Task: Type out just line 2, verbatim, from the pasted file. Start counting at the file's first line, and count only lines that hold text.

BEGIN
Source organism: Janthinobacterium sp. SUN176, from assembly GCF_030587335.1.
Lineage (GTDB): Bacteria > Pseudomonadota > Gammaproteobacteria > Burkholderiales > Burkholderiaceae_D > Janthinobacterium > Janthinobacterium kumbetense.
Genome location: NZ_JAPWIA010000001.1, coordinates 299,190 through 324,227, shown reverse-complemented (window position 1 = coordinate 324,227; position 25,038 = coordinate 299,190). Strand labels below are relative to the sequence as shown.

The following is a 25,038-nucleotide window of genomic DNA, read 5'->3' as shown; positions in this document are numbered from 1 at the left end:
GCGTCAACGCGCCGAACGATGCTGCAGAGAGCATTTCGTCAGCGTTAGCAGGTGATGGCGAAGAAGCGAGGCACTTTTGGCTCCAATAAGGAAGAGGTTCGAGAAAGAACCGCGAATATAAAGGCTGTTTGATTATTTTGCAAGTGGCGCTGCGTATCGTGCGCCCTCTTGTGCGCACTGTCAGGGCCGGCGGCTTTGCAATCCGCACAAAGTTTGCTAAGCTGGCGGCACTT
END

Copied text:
Lineage (GTDB): Bacteria > Pseudomonadota > Gammaproteobacteria > Burkholderiales > Burkholderiaceae_D > Janthinobacterium > Janthinobacterium kumbetense.